A blood test developed by Harvard researchers checks for evidence of past infection with more than a thousand strains of virus, from about 200 virus families. The swine flu virus shown here, A/CA/4/09, rarely infects humans.
C. S. Goldsmith/CDC
Augustine Goba (right) heads the laboratory at Kenema Government Hospital in Sierra Leone. He and colleagues analyzed the viral genetics in blood samples from 78 Ebola patients early in the epidemic.
Biologist Rob Knight, co-founder of the American Gut Project, recently moved the project to the University of California, San Diego's School of Medicine.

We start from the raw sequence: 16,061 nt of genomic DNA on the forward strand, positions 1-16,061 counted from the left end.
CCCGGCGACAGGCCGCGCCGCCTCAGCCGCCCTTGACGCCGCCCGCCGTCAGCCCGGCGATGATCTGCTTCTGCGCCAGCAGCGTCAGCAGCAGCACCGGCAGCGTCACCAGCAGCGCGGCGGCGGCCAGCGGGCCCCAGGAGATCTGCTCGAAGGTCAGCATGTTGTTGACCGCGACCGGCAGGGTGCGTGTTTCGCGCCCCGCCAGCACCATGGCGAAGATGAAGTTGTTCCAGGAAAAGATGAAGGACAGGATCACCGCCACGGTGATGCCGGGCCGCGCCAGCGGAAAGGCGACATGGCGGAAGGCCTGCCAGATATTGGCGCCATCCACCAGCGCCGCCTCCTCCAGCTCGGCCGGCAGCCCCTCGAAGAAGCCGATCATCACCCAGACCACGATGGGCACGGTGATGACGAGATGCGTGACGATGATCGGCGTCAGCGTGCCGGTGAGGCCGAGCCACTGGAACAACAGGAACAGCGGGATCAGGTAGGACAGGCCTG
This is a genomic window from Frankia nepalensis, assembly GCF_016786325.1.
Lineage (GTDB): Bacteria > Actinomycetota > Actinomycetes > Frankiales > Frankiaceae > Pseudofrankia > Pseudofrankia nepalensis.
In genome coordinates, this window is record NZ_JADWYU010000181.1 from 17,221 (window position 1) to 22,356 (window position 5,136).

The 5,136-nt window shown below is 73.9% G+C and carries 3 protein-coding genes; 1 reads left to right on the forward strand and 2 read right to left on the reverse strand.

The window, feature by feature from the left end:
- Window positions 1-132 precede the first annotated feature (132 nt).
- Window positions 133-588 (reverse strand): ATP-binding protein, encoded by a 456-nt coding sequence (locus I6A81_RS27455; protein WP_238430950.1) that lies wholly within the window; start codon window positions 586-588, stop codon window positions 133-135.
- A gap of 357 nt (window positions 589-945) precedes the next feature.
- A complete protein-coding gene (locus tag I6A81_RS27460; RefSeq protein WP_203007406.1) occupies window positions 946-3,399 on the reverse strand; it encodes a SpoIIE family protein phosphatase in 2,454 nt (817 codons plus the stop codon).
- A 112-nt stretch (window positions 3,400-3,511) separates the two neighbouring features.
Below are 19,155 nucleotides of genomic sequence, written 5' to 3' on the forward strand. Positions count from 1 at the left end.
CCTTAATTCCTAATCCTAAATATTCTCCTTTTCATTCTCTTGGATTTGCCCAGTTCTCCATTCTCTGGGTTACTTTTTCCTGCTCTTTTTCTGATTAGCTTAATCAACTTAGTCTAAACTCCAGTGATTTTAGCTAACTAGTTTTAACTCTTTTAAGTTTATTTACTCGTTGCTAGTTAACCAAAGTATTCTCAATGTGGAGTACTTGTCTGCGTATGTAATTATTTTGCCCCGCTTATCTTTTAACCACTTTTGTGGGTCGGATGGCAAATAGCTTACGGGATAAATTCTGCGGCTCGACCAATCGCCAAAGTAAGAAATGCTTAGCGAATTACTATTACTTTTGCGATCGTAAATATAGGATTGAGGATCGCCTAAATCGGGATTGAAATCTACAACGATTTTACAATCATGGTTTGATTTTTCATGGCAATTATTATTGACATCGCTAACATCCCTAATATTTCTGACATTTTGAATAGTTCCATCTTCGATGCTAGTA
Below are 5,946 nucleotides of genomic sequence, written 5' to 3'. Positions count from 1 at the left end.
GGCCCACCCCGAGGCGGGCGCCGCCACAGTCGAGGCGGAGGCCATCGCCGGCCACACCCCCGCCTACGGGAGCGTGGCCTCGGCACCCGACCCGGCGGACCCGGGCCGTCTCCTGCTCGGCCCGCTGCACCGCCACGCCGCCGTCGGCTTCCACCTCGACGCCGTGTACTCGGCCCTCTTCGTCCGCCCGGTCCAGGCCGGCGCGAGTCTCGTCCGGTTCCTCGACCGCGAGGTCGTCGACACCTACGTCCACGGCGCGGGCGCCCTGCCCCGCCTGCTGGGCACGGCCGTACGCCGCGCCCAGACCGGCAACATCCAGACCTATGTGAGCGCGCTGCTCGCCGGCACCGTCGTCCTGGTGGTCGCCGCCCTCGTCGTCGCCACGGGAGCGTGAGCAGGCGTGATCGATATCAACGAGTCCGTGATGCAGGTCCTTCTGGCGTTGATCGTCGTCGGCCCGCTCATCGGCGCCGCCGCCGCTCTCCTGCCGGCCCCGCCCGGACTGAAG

Casey A. Cass/University of Colorado
A woman protects her child's face in Managua, Nicaragua, as health workers fumigate for mosquitoes that carry chikungunya. The virus started spreading through Nicaragua and Mexico in the fall.
We are all Russian nesting dolls: Our intestines house many bacteria, which house many viruses. These so-called bacteriophages are likely as important for our health as the bacteria they live in.
Lisa Brown for NPR